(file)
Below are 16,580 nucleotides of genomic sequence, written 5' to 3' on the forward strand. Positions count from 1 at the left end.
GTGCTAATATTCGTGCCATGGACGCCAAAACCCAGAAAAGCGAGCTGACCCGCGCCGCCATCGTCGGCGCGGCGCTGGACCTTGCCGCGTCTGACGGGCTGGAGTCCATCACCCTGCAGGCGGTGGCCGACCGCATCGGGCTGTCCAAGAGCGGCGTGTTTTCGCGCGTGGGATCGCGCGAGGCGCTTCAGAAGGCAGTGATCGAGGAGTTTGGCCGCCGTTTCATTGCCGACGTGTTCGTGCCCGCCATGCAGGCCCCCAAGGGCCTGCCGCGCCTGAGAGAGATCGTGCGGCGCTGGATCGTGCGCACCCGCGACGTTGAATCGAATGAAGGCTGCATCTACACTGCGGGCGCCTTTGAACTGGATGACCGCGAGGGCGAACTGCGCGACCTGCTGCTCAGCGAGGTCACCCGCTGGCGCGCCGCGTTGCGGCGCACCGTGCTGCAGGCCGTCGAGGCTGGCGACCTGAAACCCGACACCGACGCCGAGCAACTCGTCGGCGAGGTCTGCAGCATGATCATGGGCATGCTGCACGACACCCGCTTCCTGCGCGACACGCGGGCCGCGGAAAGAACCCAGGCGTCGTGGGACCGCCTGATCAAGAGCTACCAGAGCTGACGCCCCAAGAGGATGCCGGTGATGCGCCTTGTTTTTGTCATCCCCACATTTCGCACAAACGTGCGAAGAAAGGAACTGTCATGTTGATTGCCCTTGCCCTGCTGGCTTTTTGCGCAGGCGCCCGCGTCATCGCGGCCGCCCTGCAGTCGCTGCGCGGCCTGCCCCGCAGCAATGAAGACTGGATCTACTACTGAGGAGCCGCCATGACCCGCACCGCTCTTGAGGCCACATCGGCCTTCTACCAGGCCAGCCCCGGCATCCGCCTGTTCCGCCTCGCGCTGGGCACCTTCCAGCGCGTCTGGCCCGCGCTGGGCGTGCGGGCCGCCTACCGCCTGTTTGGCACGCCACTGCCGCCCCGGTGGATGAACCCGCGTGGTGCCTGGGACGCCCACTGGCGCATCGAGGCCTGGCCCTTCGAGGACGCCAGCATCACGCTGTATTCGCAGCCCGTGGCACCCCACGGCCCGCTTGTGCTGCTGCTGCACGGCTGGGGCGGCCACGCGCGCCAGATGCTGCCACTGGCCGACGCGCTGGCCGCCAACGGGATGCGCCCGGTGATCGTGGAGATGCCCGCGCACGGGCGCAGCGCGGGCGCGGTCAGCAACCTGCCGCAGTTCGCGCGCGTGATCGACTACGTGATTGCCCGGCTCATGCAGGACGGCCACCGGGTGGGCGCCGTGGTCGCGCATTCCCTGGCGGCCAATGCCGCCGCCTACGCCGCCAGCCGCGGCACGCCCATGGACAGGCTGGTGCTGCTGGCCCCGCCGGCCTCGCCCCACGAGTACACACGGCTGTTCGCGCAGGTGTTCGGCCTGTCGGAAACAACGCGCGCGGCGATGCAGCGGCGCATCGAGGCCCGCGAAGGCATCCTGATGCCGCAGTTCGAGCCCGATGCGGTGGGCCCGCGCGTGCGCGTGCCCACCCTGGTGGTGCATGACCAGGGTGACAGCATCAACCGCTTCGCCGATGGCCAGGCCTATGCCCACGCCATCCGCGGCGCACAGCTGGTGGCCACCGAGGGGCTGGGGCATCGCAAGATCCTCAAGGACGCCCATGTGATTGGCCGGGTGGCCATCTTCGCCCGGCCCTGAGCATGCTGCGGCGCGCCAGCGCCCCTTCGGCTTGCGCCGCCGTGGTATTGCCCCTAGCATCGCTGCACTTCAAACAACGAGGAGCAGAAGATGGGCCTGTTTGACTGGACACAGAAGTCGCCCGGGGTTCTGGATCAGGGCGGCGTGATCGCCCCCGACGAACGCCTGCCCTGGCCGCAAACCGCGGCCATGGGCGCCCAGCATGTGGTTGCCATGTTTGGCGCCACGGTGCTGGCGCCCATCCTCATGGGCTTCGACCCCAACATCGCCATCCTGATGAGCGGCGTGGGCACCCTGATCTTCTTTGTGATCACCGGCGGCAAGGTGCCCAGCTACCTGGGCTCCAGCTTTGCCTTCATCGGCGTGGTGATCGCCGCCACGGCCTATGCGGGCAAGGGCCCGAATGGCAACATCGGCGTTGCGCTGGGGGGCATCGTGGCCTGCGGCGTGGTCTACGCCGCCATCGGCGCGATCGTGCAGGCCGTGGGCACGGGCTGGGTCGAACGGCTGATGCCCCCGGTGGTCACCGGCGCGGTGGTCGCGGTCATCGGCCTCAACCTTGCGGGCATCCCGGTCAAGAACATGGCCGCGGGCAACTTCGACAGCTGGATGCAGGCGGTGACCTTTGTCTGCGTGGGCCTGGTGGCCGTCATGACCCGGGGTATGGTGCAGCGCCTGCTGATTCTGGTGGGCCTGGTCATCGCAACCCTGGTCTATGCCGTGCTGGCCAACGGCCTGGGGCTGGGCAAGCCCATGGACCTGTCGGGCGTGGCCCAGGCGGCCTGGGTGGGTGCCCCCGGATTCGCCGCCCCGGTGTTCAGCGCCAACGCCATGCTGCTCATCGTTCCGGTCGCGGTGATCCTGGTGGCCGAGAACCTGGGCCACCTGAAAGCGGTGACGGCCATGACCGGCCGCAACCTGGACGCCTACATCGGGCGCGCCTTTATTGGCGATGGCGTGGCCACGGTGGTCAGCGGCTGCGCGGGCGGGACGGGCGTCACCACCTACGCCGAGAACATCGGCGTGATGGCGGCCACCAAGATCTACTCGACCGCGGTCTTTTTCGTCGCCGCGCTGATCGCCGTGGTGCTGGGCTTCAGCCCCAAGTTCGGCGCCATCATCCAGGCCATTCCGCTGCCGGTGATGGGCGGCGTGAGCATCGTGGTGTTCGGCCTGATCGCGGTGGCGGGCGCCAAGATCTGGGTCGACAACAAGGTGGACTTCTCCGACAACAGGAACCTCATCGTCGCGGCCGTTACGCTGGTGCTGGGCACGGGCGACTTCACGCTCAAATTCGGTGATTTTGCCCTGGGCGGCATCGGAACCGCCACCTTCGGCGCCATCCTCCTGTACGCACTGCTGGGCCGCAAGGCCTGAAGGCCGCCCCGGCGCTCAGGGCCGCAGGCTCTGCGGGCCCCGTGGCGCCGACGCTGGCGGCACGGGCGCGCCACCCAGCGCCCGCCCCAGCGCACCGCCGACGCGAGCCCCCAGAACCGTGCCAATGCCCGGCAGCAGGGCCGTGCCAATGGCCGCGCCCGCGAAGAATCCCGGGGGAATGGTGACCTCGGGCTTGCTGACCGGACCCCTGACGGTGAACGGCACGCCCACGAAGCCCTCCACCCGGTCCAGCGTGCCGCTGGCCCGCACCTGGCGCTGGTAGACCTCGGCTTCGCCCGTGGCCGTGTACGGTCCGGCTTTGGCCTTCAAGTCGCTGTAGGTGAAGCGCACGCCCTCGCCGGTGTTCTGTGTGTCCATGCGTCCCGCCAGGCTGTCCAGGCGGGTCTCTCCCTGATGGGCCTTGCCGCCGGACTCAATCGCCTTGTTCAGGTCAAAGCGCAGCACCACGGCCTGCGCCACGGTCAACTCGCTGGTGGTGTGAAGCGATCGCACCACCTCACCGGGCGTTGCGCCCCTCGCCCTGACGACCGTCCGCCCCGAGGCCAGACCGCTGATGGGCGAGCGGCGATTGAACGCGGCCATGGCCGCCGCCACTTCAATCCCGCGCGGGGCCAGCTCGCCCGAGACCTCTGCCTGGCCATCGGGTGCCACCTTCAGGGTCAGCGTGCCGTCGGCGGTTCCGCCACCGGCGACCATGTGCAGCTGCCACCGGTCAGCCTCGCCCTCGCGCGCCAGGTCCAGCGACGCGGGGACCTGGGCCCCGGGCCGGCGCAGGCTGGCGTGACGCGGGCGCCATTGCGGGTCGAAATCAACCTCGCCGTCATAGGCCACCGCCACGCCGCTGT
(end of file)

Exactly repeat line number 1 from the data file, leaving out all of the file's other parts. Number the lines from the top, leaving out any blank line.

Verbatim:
Below are 16,580 nucleotides of genomic sequence, written 5' to 3' on the forward strand. Positions count from 1 at the left end.